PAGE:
*And so, supported by the clear witness of Holy Scripture, and adhering to the manifest and explicit decrees both of our predecessors the Roman Pontiffs and of general councils, **we promulgate anew the definition of the ecumenical Council of Florence **[49], which must be believed by all faithful Christians, namely that the Apostolic See and the Roman Pontiff hold a world-wide primacy, and that the Roman Pontiff is the successor of blessed Peter, the prince of the apostles, true vicar of Christ, head of the whole Church and father and teacher of all Christian people. *Chapter 3:1 Vatican 1

And as I have also said in a private message to you, that you are fully within your rights to do so… I certainly do not want to be seen as an authority and agree that I am an amateur. But to those who are interested in the points I bring up, I am keen to hear their responses and apologetics. Others are free to ignore me.

I have heard accusations that the church is being populist with regard to the idea that unbaptised babies may go to heaven. I have not repeated them and I have a dislike for searching for motives mainly because they smack of ad hominem attacks. The theological commission gives its motives and I am happy to accept them at face value.

In the contemporary context of cultural relativism and religious pluralism the number of non-baptized infants has grown considerably, and therefore the reflection on the possibility of salvation for these infants has become urgent” [size=]THE HOPE OF SALVATION FOR INFANTS WHO DIE WITHOUT BEING BAPTISED*[/size]

Well, we agree on that so I wonder if you could have a word with my mother.:slight_smile: I was in the hospital the other day having one of my chemo sessions when the nurse started asking me questions just as my mother popped in. “Religion” asks the nurse. “None” I try to reply when my mother interjected, “He’s a lapsed Catholic, once a Catholic always a Catholic” The truth is I am an apostate but I did not want to tempt fate by saying so:eek: :slight_smile:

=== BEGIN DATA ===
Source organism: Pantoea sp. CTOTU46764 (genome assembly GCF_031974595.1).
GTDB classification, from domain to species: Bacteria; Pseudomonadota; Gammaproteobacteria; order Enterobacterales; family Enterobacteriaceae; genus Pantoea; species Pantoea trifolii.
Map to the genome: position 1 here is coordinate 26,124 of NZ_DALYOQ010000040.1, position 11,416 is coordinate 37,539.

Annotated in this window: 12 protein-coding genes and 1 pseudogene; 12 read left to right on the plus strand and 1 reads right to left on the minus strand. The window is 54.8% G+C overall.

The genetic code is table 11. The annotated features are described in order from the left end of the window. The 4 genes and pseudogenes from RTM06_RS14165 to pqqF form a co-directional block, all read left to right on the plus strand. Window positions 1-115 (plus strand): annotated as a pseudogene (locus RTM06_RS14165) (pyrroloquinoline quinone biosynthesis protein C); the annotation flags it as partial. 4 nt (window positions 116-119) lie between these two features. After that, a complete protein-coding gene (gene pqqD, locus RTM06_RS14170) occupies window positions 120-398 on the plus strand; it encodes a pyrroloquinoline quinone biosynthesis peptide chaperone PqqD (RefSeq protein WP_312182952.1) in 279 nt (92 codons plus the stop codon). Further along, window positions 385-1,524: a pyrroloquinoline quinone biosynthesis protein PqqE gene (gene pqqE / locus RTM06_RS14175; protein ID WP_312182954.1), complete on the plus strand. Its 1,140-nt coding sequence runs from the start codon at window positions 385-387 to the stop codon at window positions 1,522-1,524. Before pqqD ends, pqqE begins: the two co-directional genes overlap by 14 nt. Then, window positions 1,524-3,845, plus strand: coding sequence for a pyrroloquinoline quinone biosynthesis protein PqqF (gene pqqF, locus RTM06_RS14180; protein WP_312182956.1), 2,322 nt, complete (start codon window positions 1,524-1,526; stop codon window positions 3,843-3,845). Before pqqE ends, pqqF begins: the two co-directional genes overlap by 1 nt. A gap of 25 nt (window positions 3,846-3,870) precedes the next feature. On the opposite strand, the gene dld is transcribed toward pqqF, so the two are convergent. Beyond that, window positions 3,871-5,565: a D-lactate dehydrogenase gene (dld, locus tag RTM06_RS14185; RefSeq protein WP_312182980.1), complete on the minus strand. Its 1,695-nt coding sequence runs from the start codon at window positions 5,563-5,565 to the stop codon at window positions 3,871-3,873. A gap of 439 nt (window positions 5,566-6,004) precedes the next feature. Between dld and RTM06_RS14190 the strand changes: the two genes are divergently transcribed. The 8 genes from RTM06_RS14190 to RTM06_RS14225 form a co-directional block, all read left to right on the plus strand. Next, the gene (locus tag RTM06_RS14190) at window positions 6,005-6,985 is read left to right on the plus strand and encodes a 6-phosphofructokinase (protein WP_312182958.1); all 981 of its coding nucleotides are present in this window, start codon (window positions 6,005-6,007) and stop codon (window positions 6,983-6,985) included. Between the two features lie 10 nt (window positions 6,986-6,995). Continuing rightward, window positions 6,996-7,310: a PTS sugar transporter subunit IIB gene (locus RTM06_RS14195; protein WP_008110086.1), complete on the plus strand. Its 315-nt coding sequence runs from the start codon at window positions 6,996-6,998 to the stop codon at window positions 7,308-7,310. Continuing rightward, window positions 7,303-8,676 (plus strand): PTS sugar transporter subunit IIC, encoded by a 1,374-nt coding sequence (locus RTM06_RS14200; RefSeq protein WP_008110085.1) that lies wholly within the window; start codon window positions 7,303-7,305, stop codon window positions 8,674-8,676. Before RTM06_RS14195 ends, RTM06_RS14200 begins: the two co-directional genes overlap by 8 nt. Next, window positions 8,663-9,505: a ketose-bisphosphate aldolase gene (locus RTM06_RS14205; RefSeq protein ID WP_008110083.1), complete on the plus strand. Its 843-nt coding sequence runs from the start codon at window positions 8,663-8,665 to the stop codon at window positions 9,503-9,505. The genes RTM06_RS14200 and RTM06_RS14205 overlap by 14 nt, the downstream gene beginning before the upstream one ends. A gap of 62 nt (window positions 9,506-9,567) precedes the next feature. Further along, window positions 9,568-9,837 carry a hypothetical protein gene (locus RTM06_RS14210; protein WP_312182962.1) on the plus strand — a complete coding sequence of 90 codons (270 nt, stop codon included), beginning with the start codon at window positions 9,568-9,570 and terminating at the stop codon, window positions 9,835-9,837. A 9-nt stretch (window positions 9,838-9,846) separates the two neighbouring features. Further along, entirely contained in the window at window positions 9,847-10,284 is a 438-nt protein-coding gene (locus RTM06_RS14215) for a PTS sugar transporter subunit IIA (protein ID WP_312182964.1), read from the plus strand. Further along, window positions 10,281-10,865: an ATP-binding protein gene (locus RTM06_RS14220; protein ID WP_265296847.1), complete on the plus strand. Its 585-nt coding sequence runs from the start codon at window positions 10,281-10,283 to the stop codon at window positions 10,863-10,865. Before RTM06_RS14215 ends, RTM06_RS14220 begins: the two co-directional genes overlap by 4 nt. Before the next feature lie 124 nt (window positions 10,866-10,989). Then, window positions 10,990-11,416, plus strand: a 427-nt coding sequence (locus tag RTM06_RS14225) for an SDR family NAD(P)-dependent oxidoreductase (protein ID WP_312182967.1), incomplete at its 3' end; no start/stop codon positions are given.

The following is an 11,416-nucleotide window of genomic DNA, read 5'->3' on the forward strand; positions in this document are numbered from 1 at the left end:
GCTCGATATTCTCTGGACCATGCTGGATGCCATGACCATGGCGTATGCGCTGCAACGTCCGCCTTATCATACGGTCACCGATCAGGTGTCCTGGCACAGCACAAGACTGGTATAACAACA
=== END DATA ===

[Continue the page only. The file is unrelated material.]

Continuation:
Nimeniton,


From dictionary.com:
**bray ****2 **— ***vb ***1. ( *tr *) to distribute (ink) over printing type or plates
2. ( *tr *) to pound into a powder, as in a mortar
3. *dialect *( *Northern English *) to hit or beat (someone or something) hard; bang

From Webster.com:
bray: to utter or play loudly or harshly

If we consider definitions from both dictionaries, the word I chose is appropriate. Like Marc Anthony, I was also contacted by you in a PM to continue your relentless debate. You just don’t give up, do you?

St. Augustine, in rendering his opinion, was NOT the Pope invested with the grace of Office, nor the keys of Peter. It holds no weight.

It holds not weight? I hardly think so. Using your reasoning, you could say the same thing about all of St. Augustine’s opinions, or those of any other Church Father who did not hold the office of the papacy. Clearly, the history of th Church shows that the opinions of Church Fathers, and perhaps those of St. Augustine more so than any other single Church Father, hold a great deal of weight. I say this in spite of the fact that I disagree with St. Augustine on this issue, among others–I generally prefer the Greek Fathers.

Maybe I should clarify. It “holds no weight” in light of present Magisterial teaching that has clearly put forth in the CCC and ITC that the fate of these infants is left to the mercy of God. We cannot dismiss the Church’s teaching in order to adopt the thought of a saint of antiquity.